TACRA’s position is that there should be an area review and they have enlisted the support of resident representatives from across the area. TACRA’s strategy has coincided with recent interest in traffic issues from the HOME RA led Addiscombe Planning Forum. As one of the Lebanon Rd campaign group, I will support TACRA to get the same reduction in traffic flows via whichever route they choose with the exception of a reversal of the Lebanon Rd decision.

    The Addiscombe Planning Forum has sought a meeting with Jo Negrini to raise the issues. This is a good approach as stakeholders from the communities east of the London~Brighton railway line can articulate their concerns. But this whole matter will need to be directed to TfL to address within the context of the programmed traffic management reviews, which inevitably will significant time due to the scope of the required change and the breadth of stakeholder consultation.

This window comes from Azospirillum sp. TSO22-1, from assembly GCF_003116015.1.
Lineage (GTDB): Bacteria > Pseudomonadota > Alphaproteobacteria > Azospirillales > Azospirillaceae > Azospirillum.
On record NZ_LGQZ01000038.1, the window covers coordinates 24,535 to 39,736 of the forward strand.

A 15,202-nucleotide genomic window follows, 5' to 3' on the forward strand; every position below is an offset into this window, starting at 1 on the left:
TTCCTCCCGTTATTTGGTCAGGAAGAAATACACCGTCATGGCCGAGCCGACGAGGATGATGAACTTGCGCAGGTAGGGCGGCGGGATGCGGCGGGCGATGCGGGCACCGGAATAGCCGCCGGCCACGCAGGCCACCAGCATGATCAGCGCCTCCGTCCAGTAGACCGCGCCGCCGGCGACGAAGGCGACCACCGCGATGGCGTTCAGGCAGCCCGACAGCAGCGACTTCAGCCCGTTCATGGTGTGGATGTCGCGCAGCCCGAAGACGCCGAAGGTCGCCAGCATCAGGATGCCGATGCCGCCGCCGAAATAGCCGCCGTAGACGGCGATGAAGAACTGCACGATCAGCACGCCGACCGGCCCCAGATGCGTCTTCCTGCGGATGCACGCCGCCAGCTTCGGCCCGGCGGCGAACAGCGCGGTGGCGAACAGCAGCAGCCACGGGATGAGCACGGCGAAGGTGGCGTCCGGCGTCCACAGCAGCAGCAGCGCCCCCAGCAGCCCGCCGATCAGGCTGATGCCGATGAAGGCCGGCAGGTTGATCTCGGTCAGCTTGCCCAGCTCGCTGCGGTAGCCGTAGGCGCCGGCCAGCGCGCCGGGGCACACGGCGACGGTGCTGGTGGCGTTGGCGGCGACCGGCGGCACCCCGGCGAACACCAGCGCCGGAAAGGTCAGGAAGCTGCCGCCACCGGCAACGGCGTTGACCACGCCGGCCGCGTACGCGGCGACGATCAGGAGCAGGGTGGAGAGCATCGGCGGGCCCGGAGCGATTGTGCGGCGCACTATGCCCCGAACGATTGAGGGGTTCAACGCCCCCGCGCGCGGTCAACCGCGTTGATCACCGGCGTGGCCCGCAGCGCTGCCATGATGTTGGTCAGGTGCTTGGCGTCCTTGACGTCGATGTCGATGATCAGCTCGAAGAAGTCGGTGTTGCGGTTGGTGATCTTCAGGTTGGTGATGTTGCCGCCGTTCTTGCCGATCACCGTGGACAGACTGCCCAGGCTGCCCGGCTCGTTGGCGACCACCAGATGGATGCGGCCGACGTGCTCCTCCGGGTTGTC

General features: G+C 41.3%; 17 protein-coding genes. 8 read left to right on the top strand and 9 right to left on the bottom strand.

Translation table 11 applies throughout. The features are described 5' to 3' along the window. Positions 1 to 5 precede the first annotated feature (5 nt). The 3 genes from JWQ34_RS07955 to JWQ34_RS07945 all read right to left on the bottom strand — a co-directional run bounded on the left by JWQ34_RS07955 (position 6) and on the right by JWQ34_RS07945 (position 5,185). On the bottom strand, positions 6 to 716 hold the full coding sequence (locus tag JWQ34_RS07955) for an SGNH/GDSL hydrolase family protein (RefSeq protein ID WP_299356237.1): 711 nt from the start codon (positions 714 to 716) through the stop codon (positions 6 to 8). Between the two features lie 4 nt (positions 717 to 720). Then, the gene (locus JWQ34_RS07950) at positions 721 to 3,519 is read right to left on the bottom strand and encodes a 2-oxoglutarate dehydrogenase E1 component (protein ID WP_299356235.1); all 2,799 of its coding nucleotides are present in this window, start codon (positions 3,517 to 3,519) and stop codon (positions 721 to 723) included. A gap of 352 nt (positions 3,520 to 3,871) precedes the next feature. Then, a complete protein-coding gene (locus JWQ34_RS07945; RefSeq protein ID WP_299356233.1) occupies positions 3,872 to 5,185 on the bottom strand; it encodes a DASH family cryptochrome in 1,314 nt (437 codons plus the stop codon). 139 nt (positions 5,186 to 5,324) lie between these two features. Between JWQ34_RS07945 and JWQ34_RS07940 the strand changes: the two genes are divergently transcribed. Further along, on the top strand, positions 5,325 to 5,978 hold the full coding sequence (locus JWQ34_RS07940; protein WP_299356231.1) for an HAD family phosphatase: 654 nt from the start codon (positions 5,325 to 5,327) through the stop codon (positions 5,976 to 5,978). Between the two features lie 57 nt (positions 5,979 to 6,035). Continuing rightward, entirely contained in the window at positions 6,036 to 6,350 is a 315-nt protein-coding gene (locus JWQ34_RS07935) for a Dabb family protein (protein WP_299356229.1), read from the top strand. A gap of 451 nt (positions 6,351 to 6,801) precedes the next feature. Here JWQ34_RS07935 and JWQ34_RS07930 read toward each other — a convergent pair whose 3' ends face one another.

5. traffic382 says:

    The council’s own traffic figures, published in a response to an FOI, show traffic volumes in Addiscombe Court Road doubled, and have plummeted in Lebanon Road. Mark Watson (of Lebanon Road) conceded this in his one and only newsletter to ACR residents on this subject. Now ACR is blighted by the same head to head conflicts as were seen in Lebanon Road. We don’t know how Canning Road has fared, as the council has not measured traffic in their street.

    What has angered residents is the knowledge that their current misery is the result of a decision to consult only those roads likely to be beneficiaries, and to exclude those who would be disadvantaged. Prior to the Traffic Committee taking the decision to make Lebanon Road one way, Canning and Clyde requested the council to consult Addiscombe Court Road and Tunstall residents – in the same way as Lebanon Road. The council refused.